I really don’t like how the White Hats are portrayed in this book, especially in the beginning and after the first book. As I said in my review then, I hate how the Others are portrayed as a marginalised group and that discrimination and prejudice against them is views in the same way as bigotry against POC or the disabled or GBLT people.
But if we’re going to have that element then it needs to be consistent. And if we’re going to present the Others as a persecuted group, then the White Hats, a group that burns down their businesses, murders them on the street et al is one of the most violent and horrific hate groups out there. Even aside from that, the White Hats appear on Shiarra’s doorstep with a gun pointed at her. They’ve made it pretty clear the full nature of their organisation
So why debate and agonise over whether to join them or not? Why expect them to back her up? Why does she even feel that she can get them to work with vampires? For that matter, why does she think encouraging them on the understanding “hey you get to kill a vampire, it’s all good!” is an ethical or even remotely sensible tack to take? Working with a Hate group because your enemy happens to be one of the people they hate doesn’t make working with a hate group any more advisable or sensible (or moral) – especially when your allies, friends and loved ones are also members of the hated group.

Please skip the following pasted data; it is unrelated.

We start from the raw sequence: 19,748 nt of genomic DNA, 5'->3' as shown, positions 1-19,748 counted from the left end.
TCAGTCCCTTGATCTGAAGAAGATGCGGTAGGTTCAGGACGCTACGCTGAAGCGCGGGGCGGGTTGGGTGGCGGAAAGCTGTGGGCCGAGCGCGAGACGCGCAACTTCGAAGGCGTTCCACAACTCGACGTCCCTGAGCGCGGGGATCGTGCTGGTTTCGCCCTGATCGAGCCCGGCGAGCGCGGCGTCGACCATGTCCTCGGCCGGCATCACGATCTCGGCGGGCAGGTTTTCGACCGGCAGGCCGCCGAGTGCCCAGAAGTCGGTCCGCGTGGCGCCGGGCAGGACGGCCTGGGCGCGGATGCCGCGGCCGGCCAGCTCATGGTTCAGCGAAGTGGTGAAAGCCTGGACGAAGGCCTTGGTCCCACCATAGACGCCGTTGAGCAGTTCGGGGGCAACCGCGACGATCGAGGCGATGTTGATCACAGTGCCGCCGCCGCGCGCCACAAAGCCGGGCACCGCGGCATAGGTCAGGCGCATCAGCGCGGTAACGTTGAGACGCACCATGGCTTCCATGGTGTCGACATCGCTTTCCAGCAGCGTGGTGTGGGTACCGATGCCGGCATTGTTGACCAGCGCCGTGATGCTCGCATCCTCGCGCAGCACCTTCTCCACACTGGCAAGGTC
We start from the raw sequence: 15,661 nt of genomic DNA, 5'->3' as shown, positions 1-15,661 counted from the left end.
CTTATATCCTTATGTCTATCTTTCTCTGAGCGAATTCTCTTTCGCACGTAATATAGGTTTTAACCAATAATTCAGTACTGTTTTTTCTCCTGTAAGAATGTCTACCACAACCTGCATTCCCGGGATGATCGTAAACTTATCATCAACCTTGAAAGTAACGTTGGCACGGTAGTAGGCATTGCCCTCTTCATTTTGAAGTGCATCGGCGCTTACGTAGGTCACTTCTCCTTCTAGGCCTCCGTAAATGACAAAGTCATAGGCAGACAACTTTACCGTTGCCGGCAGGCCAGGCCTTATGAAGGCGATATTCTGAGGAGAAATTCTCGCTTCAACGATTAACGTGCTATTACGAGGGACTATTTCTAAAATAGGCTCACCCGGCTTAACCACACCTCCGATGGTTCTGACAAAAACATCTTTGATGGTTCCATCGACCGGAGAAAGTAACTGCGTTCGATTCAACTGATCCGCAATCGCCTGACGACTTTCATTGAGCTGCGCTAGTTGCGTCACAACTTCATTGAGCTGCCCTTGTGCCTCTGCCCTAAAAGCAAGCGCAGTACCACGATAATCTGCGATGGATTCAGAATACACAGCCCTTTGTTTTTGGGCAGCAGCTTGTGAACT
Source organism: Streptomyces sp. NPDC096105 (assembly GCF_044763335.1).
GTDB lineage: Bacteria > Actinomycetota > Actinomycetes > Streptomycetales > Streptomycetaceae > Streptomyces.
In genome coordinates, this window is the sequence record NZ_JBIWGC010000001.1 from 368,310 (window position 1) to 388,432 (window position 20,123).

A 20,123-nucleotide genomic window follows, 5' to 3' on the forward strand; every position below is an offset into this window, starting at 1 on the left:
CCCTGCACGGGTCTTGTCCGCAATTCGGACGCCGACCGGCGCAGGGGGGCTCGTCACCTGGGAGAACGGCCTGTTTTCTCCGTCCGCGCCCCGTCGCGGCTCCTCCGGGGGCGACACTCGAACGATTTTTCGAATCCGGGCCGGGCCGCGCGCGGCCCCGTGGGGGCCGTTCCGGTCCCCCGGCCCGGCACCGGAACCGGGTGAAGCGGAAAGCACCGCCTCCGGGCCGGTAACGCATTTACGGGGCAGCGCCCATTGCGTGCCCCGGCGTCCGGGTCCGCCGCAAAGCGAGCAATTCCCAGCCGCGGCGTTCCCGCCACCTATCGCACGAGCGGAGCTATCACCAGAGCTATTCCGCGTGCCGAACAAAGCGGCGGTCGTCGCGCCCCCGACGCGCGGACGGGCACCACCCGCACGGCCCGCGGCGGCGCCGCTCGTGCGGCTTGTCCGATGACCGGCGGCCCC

Yes, they rescued her – but, again, even she could see why they did – they were less out to save her and more taking a shot at a nest of vampires
This is a problem I have with Shiarra; her competence as a protagonist frustrates me. I will say she has made vast improvements since the last book – in the last book I was amazed she even managed to be a private eye. In this book she is far more competent and capable with much less overwhelming fear. Unfortunately a large part of that competence does come from her magical belt – but she is generally a stronger protagonist despite repeated needs for rescuing.
Unfortunately she is one of the few women in this book – her business partner has been relegated to elsewhere and the only other woman is Mouse – a woman who is quite literally a silent weapon. I do hope she will be more in the future but to date that’s the extent of her character. I could also do without the extreme jealousy being showed by Chaz. Can we have a werewolf who is not a possessive arsehole? He makes no allowances for circumstances or the situation and is stuck very much on a “my woman, rawr” mentality.
In terms of other minorities we got nothing, pretty much. Some very very minor background nameless characters, the odd dark skinned person and an Asian doctor. We have some unnamed gay vampires who are cowering in the home and even in a kidnap situation, Shiarra has time to mention her utter shock that ZOMG GAY PEOPLE and comment on their dress sense. Really? It’s references like this that make me want to dress in hessian sacks.
I think this book is a better book than the first book – many of the issues that annoyed me with Hunted with the Others have been addressed, if not necessarily resolved. But there are new issues with the White Hats and Shiarra’s decision making that stops this book going from being better to being massively better. Still, it’s heading upwards and is a good book besides. It’s definitely a better book and made this series one I want to follow.